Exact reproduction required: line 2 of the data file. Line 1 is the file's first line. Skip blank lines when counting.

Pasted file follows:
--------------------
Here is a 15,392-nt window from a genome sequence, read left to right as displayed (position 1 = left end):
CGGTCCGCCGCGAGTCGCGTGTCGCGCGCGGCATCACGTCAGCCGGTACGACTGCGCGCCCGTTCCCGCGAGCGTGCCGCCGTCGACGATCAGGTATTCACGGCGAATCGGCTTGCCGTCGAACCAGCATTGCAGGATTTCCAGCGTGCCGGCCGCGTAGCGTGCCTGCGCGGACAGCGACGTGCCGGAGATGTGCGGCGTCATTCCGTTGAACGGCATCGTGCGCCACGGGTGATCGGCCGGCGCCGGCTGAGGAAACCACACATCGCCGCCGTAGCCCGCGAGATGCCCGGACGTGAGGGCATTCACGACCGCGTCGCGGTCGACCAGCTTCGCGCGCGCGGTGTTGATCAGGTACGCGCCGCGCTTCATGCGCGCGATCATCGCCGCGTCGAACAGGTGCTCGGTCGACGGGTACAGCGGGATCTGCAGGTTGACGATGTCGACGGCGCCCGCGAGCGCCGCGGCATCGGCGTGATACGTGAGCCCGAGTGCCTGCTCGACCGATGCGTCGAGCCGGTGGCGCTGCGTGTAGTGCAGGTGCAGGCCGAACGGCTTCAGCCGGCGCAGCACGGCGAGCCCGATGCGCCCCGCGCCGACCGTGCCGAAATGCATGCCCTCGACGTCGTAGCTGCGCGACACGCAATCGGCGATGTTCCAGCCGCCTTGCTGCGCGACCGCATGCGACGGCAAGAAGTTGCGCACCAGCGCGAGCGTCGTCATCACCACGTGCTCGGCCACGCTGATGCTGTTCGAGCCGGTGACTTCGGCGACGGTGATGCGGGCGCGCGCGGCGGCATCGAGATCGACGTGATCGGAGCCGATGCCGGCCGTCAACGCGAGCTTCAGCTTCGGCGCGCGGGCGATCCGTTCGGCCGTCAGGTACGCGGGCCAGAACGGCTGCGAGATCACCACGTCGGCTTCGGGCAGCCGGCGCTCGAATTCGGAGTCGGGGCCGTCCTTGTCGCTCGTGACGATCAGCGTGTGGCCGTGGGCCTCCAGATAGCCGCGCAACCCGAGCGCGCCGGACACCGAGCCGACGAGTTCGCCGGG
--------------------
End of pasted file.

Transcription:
CGGTCCGCCGCGAGTCGCGTGTCGCGCGCGGCATCACGTCAGCCGGTACGACTGCGCGCCCGTTCCCGCGAGCGTGCCGCCGTCGACGATCAGGTATTCACGGCGAATCGGCTTGCCGTCGAACCAGCATTGCAGGATTTCCAGCGTGCCGGCCGCGTAGCGTGCCTGCGCGGACAGCGACGTGCCGGAGATGTGCGGCGTCATTCCGTTGAACGGCATCGTGCGCCACGGGTGATCGGCCGGCGCCGGCTGAGGAAACCACACATCGCCGCCGTAGCCCGCGAGATGCCCGGACGTGAGGGCATTCACGACCGCGTCGCGGTCGACCAGCTTCGCGCGCGCGGTGTTGATCAGGTACGCGCCGCGCTTCATGCGCGCGATCATCGCCGCGTCGAACAGGTGCTCGGTCGACGGGTACAGCGGGATCTGCAGGTTGACGATGTCGACGGCGCCCGCGAGCGCCGCGGCATCGGCGTGATACGTGAGCCCGAGTGCCTGCTCGACCGATGCGTCGAGCCGGTGGCGCTGCGTGTAGTGCAGGTGCAGGCCGAACGGCTTCAGCCGGCGCAGCACGGCGAGCCCGATGCGCCCCGCGCCGACCGTGCCGAAATGCATGCCCTCGACGTCGTAGCTGCGCGACACGCAATCGGCGATGTTCCAGCCGCCTTGCTGCGCGACCGCATGCGACGGCAAGAAGTTGCGCACCAGCGCGAGCGTCGTCATCACCACGTGCTCGGCCACGCTGATGCTGTTCGAGCCGGTGACTTCGGCGACGGTGATGCGGGCGCGCGCGGCGGCATCGAGATCGACGTGATCGGAGCCGATGCCGGCCGTCAACGCGAGCTTCAGCTTCGGCGCGCGGGCGATCCGTTCGGCCGTCAGGTACGCGGGCCAGAACGGCTGCGAGATCACCACGTCGGCTTCGGGCAGCCGGCGCTCGAATTCGGAGTCGGGGCCGTCCTTGTCGCTCGTGACGATCAGCGTGTGGCCGTGGGCCTCCAGATAGCCGCGCAACCCGAGCGCGCCGGACACCGAGCCGACGAGTTCGCCGGG